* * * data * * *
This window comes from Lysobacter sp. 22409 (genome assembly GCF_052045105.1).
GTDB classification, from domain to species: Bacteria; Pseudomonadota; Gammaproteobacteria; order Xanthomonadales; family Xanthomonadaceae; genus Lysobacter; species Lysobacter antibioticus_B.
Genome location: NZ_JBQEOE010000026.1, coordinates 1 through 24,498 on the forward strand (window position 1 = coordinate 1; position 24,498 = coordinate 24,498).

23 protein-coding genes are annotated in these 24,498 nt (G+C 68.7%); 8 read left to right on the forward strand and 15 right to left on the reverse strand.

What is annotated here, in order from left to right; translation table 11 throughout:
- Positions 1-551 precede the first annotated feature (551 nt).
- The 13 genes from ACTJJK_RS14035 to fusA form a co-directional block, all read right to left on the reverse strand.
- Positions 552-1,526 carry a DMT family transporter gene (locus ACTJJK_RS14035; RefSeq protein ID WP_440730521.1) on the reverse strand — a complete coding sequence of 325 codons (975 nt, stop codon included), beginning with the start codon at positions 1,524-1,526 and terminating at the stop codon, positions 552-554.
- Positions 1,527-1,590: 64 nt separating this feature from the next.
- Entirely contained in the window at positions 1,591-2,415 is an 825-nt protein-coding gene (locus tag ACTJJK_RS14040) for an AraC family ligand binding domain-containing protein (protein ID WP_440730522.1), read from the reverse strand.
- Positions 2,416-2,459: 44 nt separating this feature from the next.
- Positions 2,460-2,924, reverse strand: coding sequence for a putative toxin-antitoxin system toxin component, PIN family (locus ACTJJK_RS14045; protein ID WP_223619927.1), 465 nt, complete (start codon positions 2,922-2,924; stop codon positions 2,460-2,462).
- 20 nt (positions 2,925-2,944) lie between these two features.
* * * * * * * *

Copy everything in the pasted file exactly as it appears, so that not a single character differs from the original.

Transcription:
This window comes from Lysobacter sp. 22409 (genome assembly GCF_052045105.1).
GTDB classification, from domain to species: Bacteria; Pseudomonadota; Gammaproteobacteria; order Xanthomonadales; family Xanthomonadaceae; genus Lysobacter; species Lysobacter antibioticus_B.
Genome location: NZ_JBQEOE010000026.1, coordinates 1 through 24,498 on the forward strand (window position 1 = coordinate 1; position 24,498 = coordinate 24,498).

23 protein-coding genes are annotated in these 24,498 nt (G+C 68.7%); 8 read left to right on the forward strand and 15 right to left on the reverse strand.

What is annotated here, in order from left to right; translation table 11 throughout:
- Positions 1-551 precede the first annotated feature (551 nt).
- The 13 genes from ACTJJK_RS14035 to fusA form a co-directional block, all read right to left on the reverse strand.
- Positions 552-1,526 carry a DMT family transporter gene (locus ACTJJK_RS14035; RefSeq protein ID WP_440730521.1) on the reverse strand — a complete coding sequence of 325 codons (975 nt, stop codon included), beginning with the start codon at positions 1,524-1,526 and terminating at the stop codon, positions 552-554.
- Positions 1,527-1,590: 64 nt separating this feature from the next.
- Entirely contained in the window at positions 1,591-2,415 is an 825-nt protein-coding gene (locus tag ACTJJK_RS14040) for an AraC family ligand binding domain-containing protein (protein ID WP_440730522.1), read from the reverse strand.
- Positions 2,416-2,459: 44 nt separating this feature from the next.
- Positions 2,460-2,924, reverse strand: coding sequence for a putative toxin-antitoxin system toxin component, PIN family (locus ACTJJK_RS14045; protein ID WP_223619927.1), 465 nt, complete (start codon positions 2,922-2,924; stop codon positions 2,460-2,462).
- 20 nt (positions 2,925-2,944) lie between these two features.